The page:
"Quasi at the Quackadero" has earned the term "unique." Once described as a "mixture of 1930s Van Beuren cartoons and 1960s R. Crumb comics with a dash of Sam Flax," and a descendent of the "Depression-era funny animal cartoon," Sally Cruikshank’s wildly imaginative tale of odd creatures visiting a psychedelic amusement park careens creatively from strange to truly wacky scenes. It became a favorite of the Midnight Movie circuit in the 1970s. Cruikshank later created animation sequences for "Sesame Street," the 1986 film "Ruthless People" and the "Cartoon Land" sequence in the 1983 film "Twilight Zone: The Movie."

Caricaturist David Levine dies, Post runs AP obit

David Levine, one of the best American caricaturists of the 20th century, has died of complications from prostate cancer. The Post ran an Associated Press obituary (which does note that his work is in the Library of Congress - go here and enter "David Levine" in your search and you'll get 78 hits including this McDonald's illustration). Read the NY Times for more information.

Michael Cavna had a good piece on Comic Riffs though. The Times is running an appreciation, or rather an appraisal tomorrow too.

Maira Kalman reviewed in Post

Kalman's done these clever blog posts for the NY Times which are sort of comics. The past year's have focused on American holidays, but the 2008's have been collected in The Principles of Uncertainty. The Post reviewed it today.

Herblock! exhibit review

Another one for the International J of Comic Art that you're getting to see first...

Herblock! Sara Duke, Martha Kennedy and Cynthia Wayne. Washington, DC: Library of Congress, October 13, 2009-May 1, 2010.

By the terms of Herbert “Herblock” Block’s will, the Library of Congress must mount an exhibit of his work every three years. In spite of Block’s staggering 72-year long professional career and four Pulitzer Prizes, this reviewer begins to feel a bit jaded. Fortunately, this is an excellent exhibition that is well worth seeing and is accompanied by an excellent companion book, Herblock by Haynes Johnson and Harry Katz (New York, Norton, 2009) that also has a cd of 18,000 of Block’s cartoons (produced by Warren Bernard). The occasion for the large scale of these events was Herblock’s 100th birthday.

The exhibit is in a new gallery, created recently from a reading room, and to get to it, one has to walk through a recreation of Thomas Jefferson’s library – a highlight for any book lover. The curators (who are my friends) cleverly chose 82 original drawings that have not bee on display before. These are out of the 14,460 cartoons and 250,000 roughs he left to the library. They also added the twelve books of his cartoons that Block published in his lifetime. These copies, unlike the ones originally added to the Library, have their dustjackets because they are a recent donation to the Prints and Photographs division from the Herb Block Foundation.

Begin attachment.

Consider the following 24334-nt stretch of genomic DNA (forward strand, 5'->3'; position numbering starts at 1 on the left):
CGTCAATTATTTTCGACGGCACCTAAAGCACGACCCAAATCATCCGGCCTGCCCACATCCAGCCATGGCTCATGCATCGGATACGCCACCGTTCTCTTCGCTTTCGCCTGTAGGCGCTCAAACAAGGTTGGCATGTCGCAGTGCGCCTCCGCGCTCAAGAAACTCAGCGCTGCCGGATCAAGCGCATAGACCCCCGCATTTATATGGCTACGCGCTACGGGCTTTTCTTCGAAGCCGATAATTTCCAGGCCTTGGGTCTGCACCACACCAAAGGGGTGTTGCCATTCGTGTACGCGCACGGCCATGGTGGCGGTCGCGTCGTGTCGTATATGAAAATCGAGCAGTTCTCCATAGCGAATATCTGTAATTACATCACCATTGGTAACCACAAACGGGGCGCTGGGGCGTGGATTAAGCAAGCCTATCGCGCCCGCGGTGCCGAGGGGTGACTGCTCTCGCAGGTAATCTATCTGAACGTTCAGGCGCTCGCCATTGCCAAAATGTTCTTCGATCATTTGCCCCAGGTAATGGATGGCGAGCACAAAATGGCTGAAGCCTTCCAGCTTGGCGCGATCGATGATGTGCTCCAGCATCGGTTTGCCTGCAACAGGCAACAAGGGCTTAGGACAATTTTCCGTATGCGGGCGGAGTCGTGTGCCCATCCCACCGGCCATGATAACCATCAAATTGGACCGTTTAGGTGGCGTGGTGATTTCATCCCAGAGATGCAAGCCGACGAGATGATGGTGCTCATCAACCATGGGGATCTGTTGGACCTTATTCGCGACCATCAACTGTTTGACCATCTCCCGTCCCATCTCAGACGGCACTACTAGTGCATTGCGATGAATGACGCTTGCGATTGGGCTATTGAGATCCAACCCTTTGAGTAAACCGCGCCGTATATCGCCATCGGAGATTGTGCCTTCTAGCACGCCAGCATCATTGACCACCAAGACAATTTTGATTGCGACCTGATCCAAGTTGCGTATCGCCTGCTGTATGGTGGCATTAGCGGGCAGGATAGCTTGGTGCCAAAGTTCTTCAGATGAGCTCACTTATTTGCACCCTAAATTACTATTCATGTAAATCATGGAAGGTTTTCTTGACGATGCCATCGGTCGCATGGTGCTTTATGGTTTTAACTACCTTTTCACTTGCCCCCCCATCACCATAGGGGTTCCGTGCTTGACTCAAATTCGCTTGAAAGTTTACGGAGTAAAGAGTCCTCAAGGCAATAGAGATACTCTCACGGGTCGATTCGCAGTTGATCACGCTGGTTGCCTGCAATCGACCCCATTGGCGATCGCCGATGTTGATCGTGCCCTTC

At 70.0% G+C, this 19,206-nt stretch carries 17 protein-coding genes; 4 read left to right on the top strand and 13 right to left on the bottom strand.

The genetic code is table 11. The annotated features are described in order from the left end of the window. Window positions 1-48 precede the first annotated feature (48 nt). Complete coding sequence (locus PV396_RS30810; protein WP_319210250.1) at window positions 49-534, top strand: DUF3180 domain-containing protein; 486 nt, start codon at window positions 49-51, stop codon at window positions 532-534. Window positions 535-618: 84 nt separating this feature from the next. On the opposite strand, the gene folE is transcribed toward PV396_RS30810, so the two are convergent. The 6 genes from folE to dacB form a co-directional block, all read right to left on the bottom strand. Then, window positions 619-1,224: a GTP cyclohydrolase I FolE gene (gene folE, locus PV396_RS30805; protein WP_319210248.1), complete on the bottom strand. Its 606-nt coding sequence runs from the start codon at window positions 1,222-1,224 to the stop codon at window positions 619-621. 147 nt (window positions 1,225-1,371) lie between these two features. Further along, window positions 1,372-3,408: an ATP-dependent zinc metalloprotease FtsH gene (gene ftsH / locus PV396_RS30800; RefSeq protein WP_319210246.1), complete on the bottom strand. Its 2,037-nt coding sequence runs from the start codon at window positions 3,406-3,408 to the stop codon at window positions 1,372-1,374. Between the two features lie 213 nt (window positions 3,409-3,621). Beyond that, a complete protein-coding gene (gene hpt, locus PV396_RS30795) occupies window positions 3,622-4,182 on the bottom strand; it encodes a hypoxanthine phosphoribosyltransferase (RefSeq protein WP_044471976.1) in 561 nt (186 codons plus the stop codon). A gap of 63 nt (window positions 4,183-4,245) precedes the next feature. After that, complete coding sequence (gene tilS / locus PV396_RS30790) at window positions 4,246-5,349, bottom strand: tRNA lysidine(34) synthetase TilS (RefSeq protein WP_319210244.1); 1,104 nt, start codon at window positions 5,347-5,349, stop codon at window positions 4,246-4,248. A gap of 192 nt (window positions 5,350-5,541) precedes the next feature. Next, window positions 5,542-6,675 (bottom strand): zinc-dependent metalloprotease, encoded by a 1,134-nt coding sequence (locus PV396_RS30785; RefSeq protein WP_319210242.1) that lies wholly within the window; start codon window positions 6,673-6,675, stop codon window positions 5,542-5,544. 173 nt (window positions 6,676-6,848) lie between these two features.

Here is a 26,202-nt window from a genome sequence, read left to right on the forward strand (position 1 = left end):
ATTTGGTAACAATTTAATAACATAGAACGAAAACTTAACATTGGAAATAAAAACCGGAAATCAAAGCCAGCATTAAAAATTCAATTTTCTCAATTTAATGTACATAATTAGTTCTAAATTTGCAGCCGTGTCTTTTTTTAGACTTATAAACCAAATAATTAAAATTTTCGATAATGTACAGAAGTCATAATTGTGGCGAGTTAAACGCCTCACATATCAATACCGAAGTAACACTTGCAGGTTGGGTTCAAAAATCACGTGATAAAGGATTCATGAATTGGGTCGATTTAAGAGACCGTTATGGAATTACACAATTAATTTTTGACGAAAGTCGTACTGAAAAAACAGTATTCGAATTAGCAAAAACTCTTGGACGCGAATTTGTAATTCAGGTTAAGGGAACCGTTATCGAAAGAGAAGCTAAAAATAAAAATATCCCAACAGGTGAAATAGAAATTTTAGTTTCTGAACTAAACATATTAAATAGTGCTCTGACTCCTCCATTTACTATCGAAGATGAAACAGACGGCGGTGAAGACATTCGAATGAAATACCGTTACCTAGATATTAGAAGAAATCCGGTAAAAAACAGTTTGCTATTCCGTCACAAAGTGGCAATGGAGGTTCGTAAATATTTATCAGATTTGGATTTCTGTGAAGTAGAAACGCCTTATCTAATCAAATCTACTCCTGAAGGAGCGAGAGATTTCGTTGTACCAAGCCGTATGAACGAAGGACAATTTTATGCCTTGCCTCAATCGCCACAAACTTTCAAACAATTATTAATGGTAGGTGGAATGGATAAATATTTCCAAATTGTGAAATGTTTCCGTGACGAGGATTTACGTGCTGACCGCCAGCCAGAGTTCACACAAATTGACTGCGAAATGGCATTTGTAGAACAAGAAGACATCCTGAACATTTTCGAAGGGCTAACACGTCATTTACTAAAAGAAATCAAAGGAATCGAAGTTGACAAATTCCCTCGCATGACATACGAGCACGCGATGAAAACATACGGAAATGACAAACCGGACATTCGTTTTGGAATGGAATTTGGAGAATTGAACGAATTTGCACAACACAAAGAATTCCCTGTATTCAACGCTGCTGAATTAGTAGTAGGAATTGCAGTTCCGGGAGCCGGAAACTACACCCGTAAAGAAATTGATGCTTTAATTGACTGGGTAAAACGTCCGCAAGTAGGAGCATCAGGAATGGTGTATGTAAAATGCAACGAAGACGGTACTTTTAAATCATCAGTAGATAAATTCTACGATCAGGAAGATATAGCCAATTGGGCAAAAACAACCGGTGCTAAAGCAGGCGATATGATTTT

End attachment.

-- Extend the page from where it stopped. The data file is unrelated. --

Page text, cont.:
The exhibit opens with a précis of who Block was and includes some of his iconic images such as the footsteps leading from the Watergate break-in to Nixon’s White House. “The Approaching Perils” covers his early years. One can see Block’s early typical Midwestern cartoonist style using pen and ink – a style that is unrecognizable to us as Herblock. This style soon gives way to his familiar use of heavy crayon or graphite lines. Some notable works were “Winged Victory” (1938) in which he quoted the sculpture from Samothrace, and “What ‘Peace Now’ Would Mean” (1940) in which he showed Hitler armed with a machine gun and sitting on the globe.

Other sections were “Psychopathic Ward” on the Depression, fascism and World War II, “White is Black, Black is White, Night is Day—“ on the Cold War, “Naughty, Naughty” on McCarthyism, “Everything’s [Not] Okay” on the 1960s, “Here He Comes Now” on Richard Nixon, “It Gets Into Everything” on the 1970s and terrorism, “Joy to the World” on Ronald Reagan, “Closing Years, Contrasting Styles of Leadership” on Clinton and the elder George Bush, and “Classic Cartoons by a Master” to catch anything that might have been missed.